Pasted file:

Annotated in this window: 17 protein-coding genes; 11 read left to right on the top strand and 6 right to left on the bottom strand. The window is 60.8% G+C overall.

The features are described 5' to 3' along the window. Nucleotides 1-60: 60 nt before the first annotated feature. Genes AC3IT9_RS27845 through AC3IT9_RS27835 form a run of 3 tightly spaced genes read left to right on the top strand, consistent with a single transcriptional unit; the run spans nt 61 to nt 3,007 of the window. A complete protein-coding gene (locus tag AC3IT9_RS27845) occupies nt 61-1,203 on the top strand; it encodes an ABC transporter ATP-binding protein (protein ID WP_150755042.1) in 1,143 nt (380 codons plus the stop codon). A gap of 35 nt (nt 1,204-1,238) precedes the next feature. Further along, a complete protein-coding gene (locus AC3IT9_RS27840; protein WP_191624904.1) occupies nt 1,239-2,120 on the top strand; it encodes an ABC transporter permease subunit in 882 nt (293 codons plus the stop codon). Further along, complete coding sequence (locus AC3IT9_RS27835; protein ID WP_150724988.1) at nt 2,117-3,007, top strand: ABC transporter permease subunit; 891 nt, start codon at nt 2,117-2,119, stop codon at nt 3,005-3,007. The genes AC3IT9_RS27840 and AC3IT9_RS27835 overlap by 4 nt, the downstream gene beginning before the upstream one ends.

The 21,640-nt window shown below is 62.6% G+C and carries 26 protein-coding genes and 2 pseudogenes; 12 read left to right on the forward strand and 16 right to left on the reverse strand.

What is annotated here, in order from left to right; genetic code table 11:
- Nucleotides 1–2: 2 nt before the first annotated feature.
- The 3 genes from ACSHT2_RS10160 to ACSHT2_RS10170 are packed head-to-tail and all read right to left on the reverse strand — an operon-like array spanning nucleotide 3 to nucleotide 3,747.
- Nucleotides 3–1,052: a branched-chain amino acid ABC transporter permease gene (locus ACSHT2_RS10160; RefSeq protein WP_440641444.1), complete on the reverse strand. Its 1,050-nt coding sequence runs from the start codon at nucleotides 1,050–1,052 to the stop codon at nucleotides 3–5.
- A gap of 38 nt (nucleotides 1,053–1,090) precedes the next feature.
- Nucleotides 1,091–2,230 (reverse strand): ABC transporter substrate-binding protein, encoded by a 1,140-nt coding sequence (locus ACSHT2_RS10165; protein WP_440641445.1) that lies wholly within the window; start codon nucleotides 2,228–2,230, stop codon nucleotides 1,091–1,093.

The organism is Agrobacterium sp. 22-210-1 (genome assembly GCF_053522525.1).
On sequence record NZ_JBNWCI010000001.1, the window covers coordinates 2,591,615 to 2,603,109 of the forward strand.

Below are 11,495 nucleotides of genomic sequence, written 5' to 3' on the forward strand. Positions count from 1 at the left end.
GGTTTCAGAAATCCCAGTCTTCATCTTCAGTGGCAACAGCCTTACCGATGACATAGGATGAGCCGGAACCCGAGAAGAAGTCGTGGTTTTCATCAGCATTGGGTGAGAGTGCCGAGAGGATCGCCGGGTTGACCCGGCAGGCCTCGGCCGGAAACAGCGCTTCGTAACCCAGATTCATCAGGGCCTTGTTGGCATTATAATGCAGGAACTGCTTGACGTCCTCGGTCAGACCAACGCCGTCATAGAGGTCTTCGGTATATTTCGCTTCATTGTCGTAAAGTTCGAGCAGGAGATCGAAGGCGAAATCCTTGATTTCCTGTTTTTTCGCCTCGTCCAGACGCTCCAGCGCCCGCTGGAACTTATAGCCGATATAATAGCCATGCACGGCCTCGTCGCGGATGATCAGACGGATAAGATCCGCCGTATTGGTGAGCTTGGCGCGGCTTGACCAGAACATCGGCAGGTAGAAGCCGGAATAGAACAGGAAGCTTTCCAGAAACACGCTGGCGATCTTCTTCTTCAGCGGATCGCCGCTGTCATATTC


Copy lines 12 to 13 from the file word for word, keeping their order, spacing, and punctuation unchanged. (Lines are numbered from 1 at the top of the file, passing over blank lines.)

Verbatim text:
Below are 11,495 nucleotides of genomic sequence, written 5' to 3' on the forward strand. Positions count from 1 at the left end.
GGTTTCAGAAATCCCAGTCTTCATCTTCAGTGGCAACAGCCTTACCGATGACATAGGATGAGCCGGAACCCGAGAAGAAGTCGTGGTTTTCATCAGCATTGGGTGAGAGTGCCGAGAGGATCGCCGGGTTGACCCGGCAGGCCTCGGCCGGAAACAGCGCTTCGTAACCCAGATTCATCAGGGCCTTGTTGGCATTATAATGCAGGAACTGCTTGACGTCCTCGGTCAGACCAACGCCGTCATAGAGGTCTTCGGTATATTTCGCTTCATTGTCGTAAAGTTCGAGCAGGAGATCGAAGGCGAAATCCTTGATTTCCTGTTTTTTCGCCTCGTCCAGACGCTCCAGCGCCCGCTGGAACTTATAGCCGATATAATAGCCATGCACGGCCTCGTCGCGGATGATCAGACGGATAAGATCCGCCGTATTGGTGAGCTTGGCGCGGCTTGACCAGAACATCGGCAGGTAGAAGCCGGAATAGAACAGGAAGCTTTCCAGAAACACGCTGGCGATCTTCTTCTTCAGCGGATCGCCGCTGTCATATTC